Marmara and Aegean regions experienced the driest October in the last five years, while the precipitation rate in some parts of the country has decreased by 80 percent, stated experts, calling for measures against drought.
With the effects of global warming, climate change, pollution, increasing population and extreme temperatures, drought is one of the most essential problems of Turkey as well as in the world. The reasons such as the last autumn months without precipitation and the unconscious use of groundwater brought the dams, which are also the source of drinking water in Turkey, to the point of drying up.
The rainless autumn dried up the water basins in Anatolia, as well as the dams in Istanbul.
According to the data of the Turkish State Meteorological Service, the rainfall in the last one and half months decreased by 38 percent compared to seasonal norm.
The driest October of the last five years was observed in the Marmara and Aegean regions.
In October, precipitation decreased by more than 80 percent in the Aegean Region, the western parts of the Marmara Region, the southern provinces of Hatay, Kilis and Osmaniye and the southeastern provinces of Adıyaman and Şanlıurfa.
Due to the 26 million tons of food wasted annually in the country, 26.6 billion cubic meters of water is wasted at the same time, stated Dursun Yıldız, the head of the Water Policy Association.
Stressing that this ratio is higher than the active storage volume of the Keban Dam, Yıldız said, “The amount of usable water per capita per year in Turkey is 1,400 cubic meters. The total amount of water consumed in the last 20 years increased by 40 percent.”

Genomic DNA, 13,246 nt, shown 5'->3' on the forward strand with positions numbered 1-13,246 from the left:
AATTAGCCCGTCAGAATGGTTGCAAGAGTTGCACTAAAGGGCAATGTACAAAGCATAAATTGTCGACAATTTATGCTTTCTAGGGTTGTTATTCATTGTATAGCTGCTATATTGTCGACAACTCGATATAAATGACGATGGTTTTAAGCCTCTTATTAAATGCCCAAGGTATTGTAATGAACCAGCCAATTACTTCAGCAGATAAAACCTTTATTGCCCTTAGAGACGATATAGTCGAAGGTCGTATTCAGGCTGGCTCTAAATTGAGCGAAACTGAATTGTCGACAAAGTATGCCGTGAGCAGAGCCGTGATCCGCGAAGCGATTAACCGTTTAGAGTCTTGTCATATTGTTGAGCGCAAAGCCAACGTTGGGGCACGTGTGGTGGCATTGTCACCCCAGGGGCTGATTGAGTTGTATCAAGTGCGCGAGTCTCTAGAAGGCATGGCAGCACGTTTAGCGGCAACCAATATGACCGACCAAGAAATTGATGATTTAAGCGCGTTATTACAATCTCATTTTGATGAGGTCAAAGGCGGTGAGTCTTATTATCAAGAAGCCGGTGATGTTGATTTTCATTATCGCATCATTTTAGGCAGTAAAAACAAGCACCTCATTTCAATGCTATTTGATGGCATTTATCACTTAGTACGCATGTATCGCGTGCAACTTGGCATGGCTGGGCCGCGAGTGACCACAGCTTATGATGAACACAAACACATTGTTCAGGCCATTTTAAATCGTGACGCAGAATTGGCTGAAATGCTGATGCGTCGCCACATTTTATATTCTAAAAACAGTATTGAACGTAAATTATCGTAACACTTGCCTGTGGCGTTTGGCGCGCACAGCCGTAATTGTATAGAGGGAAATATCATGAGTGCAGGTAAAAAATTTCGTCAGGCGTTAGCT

“We urgently need to implement new plans. One of the possible risks that will arise due to drought will be energy costs,” Yıldız pointed out.
“Today, energy production and water management have become interdependent components. Therefore, dry periods directly affect energy,” he explained.
Providing information about the water problem in Istanbul, Yıldız underlined that the annual average water consumption is over 1 billion cubic meters with 200,000 new water subscribers registering in the city every day.
“The total water capacity of the dams supplying water to Istanbul is 750 million cubic meters. 350 million cubic meters of water deficit is met from Melen and Yeşilçay dams. Melen keeps Istanbul afloat. Rain is our only source.”